COVID-19, the novel strain of the coronavirus that spurred a global pandemic, has created new challenges for everyone. The Centers for Disease Control and Prevention (CDC), a U.S. Department of Health publication, has released specific guidelines for individuals and families, schools and childcare centers, senior care facilities, workplaces, community and faith organizations, and healthcare settings. Community associations create a unique environment that combines the individual or family with shared community spaces. It is estimated that 73 million Americans currently live in community associations, and many members are wondering what they can do to avoid and prevent the spread of the virus.
Knowing the common symptoms and emergency signs of COVID-19, according to the CDC, will help individuals make informed decisions. The common symptoms of COVID-19 include fever, cough, and shortness of breath. Emergency signs that require immediate medical attention include trouble breathing, persistent pain or pressure in the chest, new confusion or inability to arouse, and bluish lips or face. Contact your medical professional immediately if you experience any emergency symptoms or other conditions that are severe or concerning.
Even if you aren’t displaying these symptoms, you may be unknowingly carrying—and spreading—COVID-19. Here are a few suggestions for members of homeowners’ associations to avoid contracting and spreading the virus.
· Personal hygiene. The CDC suggests washing your hands with soap and water for at least 20 seconds to avoid spreading the virus by contact. When washing your hands with soap and water is not possible, a hand sanitizer that contains at least 60% alcohol will do the trick. If you cough or sneeze, do so into your bent arm as opposed to your hands. Do your best not to touch your face, nose, and eyes during this time in order to prevent the spread of the virus from your hands to your face.
· Social distancing. Another important part of preventing the spread of COVID-19 is the practice of social distancing. According to the CDC, COVID-19 spreads from person to person in close contact. Avoid contact by maintaining a 6-foot distance from others and avoiding elevators and other enclosed spaces.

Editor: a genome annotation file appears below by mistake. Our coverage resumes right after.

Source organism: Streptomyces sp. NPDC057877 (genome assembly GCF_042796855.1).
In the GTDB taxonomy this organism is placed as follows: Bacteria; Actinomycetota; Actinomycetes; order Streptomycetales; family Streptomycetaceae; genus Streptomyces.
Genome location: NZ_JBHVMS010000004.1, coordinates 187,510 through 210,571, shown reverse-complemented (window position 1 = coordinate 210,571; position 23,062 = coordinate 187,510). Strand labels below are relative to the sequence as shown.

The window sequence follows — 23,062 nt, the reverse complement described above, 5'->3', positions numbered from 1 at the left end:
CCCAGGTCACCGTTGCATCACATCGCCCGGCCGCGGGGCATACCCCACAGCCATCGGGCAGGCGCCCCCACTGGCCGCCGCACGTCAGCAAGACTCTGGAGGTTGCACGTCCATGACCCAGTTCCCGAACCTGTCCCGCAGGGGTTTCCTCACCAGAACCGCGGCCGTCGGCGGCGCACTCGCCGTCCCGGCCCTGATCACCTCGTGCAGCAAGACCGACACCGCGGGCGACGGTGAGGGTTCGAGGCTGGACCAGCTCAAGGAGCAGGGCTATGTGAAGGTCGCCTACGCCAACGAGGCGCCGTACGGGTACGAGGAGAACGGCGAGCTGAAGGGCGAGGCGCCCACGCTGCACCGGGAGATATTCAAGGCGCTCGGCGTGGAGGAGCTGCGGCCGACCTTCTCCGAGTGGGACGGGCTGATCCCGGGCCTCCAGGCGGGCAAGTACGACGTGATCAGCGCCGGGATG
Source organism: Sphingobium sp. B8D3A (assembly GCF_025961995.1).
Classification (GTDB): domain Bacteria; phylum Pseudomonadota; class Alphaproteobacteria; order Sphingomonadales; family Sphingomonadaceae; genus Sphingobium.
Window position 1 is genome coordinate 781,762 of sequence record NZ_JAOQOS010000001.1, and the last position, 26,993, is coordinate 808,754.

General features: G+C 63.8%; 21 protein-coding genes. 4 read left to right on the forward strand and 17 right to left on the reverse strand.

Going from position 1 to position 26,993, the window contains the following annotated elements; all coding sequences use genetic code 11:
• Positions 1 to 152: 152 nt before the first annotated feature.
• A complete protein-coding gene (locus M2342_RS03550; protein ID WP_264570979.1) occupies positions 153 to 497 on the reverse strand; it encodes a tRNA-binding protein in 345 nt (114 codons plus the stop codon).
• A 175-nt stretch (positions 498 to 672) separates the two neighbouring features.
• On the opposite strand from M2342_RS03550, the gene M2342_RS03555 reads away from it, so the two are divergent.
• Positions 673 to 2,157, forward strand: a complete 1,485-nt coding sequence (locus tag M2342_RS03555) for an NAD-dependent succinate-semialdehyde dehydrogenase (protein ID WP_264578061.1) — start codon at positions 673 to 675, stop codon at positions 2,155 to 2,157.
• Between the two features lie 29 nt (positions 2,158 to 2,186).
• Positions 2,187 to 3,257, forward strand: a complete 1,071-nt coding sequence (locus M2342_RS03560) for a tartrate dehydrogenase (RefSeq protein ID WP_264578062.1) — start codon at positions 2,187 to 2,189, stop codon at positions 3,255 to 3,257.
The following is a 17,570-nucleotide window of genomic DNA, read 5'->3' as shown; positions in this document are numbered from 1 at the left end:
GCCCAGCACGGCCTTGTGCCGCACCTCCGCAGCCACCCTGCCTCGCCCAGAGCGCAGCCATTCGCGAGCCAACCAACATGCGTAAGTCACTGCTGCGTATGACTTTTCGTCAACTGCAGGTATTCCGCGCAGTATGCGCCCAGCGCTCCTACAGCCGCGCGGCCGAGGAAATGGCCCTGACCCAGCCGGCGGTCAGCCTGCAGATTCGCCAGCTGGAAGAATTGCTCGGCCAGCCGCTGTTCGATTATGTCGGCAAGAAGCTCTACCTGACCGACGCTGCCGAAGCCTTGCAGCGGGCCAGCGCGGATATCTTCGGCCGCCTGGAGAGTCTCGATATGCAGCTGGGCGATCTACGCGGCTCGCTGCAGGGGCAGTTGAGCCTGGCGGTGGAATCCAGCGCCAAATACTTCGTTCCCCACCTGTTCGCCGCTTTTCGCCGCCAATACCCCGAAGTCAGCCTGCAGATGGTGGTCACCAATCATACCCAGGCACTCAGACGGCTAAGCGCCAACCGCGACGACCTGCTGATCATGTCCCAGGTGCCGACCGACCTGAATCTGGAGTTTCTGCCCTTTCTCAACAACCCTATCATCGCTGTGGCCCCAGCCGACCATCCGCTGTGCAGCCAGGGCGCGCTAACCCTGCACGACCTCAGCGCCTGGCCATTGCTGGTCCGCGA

· Disinfecting surfaces. Take the time to clean more frequently than normal by disinfecting commonly touched surfaces such as doorknobs, tables, countertops, faucets, sinks, toilets, light switches, handles, phones, keyboards, and remote controllers. Anything that is touched often should be cleaned often. The CDC recommends a bleach solution of 1/3 cup bleach to 1 gallon of water or a 70% alcohol cleaning solution. The EPA has published a complete list of EPA approved disinfectants for the use against COVID-19.
· Isolating when sick. If you find yourself displaying some of the common symptoms of COVID-19, the CDC first suggests staying home and away from others, even self-isolating from family members in your home. Call your healthcare provider for further instructions. During isolation, cough into your arm and place used tissues in the trash right away. Wash your hands as described above before touching any surfaces. Avoid sharing items with others. If you must interact with others while displaying symptoms, do your best to prevent the spread of the virus by wearing a facemask. If a mask is unavailable, cover your mouth with a bandana or other cloth item. Be sure to monitor symptoms and report changes to your healthcare provider.
· Staying informed. In addition to all of these practical steps to prevent the spread of the virus, being aware of up-to-date information about CDC recommendations, local warnings, and COVID-19 trends will keep you prepared.
· Canceling social gatherings: Unfortunately, the best thing to do during a pandemic is cancel social gatherings. The CDC has called for a cancellation of all social gatherings of 50 people or more across the U.S. for the next eight weeks. While this may sound extreme, avoiding person-to-person contact is the most effective way to prevent the spread of disease. Many gatherings in your community may include less than 50 people, but they should be canceled too unless they adhere to the 6-foot social distancing guidelines and maintain other prevention tactics at all times. Consult your HOA before holding any in-person activities.
· Closing common areas: Common areas that generally house activities of close contact should also be closed. This may include your organization’s pool, fitness center, clubhouse, management office, parks, gardens, and sport courts. Although the closure of these amenities may be frustrating, it is helpful to remember that this pandemic is unlike anything health officials have faced in recent history, and these recommendations will help save lives.
· Self-reporting: Perhaps the most controversial recommendation for communities is self-reporting COVID-19 symptoms and confirmed cases. While sharing personal health conditions with your community may feel uncomfortable, it will also provide the HOA leadership with the most up-to-date information. The more information they have, the more likely they will make the right choices and recommendations to prevent the spread of the virus.
In the face of this health crisis, your HOA wants its members to adhere to national and local guidelines to prevent the spread of the virus. By following recommendations like the ones distributed by the CDC, you can help keep your home and community as safe as possible.
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